Hamlet then tells her that he wishes that the doors “be shut upon him that he may / play the fool nowhere but in’s own house.” Polonius serves as a perfect subject for Hamlet’s statement. He is better off at home, as all men are so that no one is bothered by their folly or poor behavior. Ophelia interprets Hamlet’s statements as madness and, throughout this scene, mutters prayers to God, asking for assistance. Next, Hamlet says: 

If thou dost marry, I’ll give thee this plague 

for thy dowry: be thou as chaste as ice, as pure as 

snow, thou shalt not escape calumny. Get thee to a

Nunnery, farewell. Or if thou wilt marry, 

marry a fool, for wise men know well enough what

monsters you make of them. To a nunnery, go, and 

quickly too. Farewell.

Again, Hamlet tells her that she should go to a nunnery because if she marries, she will not escape embarrassment and slander. Alternatively, if she does marry, he says, she should marry a foolish man because she will make a cuckold of him anyway. 

Hamlet’s irritation with women comes through clearly in these lines, and the next, before his exit from the stage. He is bothered by how women move and the make-up they wear, something he sees as deceitful. 

At the end of the scene, after Hamlet has left the stage, Ophelia mourns the state of his mind. This is not only one time within the play that a character suggests that Hamlet has gone mad. But, readers should already be aware of the fact that Hamlet has decided to play mad or put “an antic disposition on.” (But, the nature of his mental state is up for interpretation.)  

Why Did Shakespeare Use “Get thee to a nunnery?” 

Shakespeare uses this quote in the interaction between Hamlet and Ophelia in order to express his negative view of women. This stems from a variety of sources, including his opinion on his mother and on the human race generally. 

Alternatively, it has been suggested that Hamlet behaves this way in order to convince Ophelia that he really is mad. Perhaps, he doesn’t feel as strongly as his statements seem to reveal. He even suggests that marriage as an institution should be abolished at the end of the interaction or that no one should marry again. This feeling on his part, real or not, is very likely related to his anger over his mother’s remarriage, (which he repeatedly expresses his irritation with), to Claudius, his uncle, and the man he believes killed his father.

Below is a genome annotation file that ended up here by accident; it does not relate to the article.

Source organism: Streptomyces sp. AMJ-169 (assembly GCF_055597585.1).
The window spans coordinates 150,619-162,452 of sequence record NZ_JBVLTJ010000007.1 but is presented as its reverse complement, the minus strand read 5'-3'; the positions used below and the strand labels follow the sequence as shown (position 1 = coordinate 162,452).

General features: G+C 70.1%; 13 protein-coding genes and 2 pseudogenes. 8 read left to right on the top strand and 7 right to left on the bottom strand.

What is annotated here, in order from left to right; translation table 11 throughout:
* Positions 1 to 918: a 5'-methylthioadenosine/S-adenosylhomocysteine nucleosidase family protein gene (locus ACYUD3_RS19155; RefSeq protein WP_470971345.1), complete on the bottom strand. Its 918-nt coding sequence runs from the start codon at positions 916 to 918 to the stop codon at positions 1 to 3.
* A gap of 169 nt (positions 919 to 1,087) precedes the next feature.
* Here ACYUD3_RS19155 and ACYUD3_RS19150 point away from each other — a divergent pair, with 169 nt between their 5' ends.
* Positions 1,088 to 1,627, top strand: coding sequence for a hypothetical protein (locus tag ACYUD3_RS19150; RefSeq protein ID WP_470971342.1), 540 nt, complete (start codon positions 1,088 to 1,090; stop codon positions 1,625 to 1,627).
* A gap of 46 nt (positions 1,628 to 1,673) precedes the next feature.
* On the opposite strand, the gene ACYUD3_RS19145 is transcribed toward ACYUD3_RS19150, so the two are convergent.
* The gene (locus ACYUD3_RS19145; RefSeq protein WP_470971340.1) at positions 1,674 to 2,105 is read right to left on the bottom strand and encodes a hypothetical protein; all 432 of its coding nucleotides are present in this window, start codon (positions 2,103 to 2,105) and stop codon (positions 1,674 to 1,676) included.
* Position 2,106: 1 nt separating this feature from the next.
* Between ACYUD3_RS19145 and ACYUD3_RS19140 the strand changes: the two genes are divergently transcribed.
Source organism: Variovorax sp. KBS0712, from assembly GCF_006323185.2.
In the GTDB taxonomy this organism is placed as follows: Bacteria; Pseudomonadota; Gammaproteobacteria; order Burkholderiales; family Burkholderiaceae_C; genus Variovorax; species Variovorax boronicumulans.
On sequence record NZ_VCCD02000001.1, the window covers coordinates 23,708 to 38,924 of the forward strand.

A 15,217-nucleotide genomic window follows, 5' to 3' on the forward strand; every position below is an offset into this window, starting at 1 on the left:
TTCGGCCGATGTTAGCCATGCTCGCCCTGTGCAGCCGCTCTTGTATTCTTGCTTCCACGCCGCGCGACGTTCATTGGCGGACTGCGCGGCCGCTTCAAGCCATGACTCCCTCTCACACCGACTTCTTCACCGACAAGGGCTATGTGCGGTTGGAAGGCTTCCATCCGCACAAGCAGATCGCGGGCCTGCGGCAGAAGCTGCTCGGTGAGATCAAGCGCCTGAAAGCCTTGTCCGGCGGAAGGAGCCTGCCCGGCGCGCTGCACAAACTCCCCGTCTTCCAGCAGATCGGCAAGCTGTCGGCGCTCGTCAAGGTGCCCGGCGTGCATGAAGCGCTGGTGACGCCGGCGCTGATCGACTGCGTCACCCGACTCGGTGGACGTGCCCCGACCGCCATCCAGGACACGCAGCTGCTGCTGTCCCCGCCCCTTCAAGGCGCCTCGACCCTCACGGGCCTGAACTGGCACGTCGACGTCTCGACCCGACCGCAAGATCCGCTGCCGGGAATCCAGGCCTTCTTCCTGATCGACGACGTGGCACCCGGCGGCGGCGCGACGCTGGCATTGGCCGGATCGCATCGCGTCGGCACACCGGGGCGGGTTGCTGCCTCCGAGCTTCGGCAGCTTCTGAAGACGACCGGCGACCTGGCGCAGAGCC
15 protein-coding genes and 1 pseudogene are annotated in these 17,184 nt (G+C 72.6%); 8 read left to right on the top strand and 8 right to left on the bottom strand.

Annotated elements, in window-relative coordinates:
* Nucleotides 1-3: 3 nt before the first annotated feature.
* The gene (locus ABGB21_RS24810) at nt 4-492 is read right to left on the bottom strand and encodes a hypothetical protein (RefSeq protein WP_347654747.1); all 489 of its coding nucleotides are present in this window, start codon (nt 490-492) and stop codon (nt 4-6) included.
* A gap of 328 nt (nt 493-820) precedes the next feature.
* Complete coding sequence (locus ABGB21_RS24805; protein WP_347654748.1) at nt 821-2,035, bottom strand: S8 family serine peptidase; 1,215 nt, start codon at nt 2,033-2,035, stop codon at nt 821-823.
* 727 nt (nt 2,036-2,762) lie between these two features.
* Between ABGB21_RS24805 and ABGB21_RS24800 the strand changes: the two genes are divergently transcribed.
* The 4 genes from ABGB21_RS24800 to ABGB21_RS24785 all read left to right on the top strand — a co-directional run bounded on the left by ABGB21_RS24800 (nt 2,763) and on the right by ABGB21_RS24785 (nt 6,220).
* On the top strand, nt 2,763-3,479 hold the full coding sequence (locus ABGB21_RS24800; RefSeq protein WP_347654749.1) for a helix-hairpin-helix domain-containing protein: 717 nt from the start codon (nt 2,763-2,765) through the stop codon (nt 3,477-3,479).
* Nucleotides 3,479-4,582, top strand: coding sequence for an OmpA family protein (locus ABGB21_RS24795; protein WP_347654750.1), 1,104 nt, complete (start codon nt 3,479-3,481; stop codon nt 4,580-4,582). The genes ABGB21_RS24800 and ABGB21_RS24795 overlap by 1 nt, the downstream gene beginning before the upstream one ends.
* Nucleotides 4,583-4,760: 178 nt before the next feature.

FAQs

Who says “Get thee to a nunnery?”

Hamlet says the quote “Get thee to a nunnery” in the William Shakespeare play ‘Hamlet‘ when talking to Ophelia.

Why is the nunnery scene important in ‘Hamlet?’

The nunnery scene is important because it reveals a great deal about Hamlet’s character. It is one of the best instances in which readers may find themselves torn between Hamlet’s assertion that he’s pretending to be mad and the possibility that he may actually be mad.

What scene does Hamlet say “Get thee to a nunnery?”

Hamlet says the quote in Act III, Scene 1 of the Shakespeare play ‘Hamlet.’

Why does Hamlet repeatedly say to Ophelia “Get thee to a nunnery?”

Hamlet uses this phrase while speaking to Ophelia in order to emphasize his belief, inspired by his feigned madness or not, that marriage is an institution that needs to be abolished. He tells her that she should become a nun, never marry, and never have children. This will mean that she never cuckolds a man nor are any more foolish men brought into the world.

What is a “nunnery?”

A “nunnery” is another word for a convent. In Hamlet, the title character uses the quote “Get thee to a nunnery” as a way of telling Ophelia, a woman he had a relationship with, that she should never marry or have children.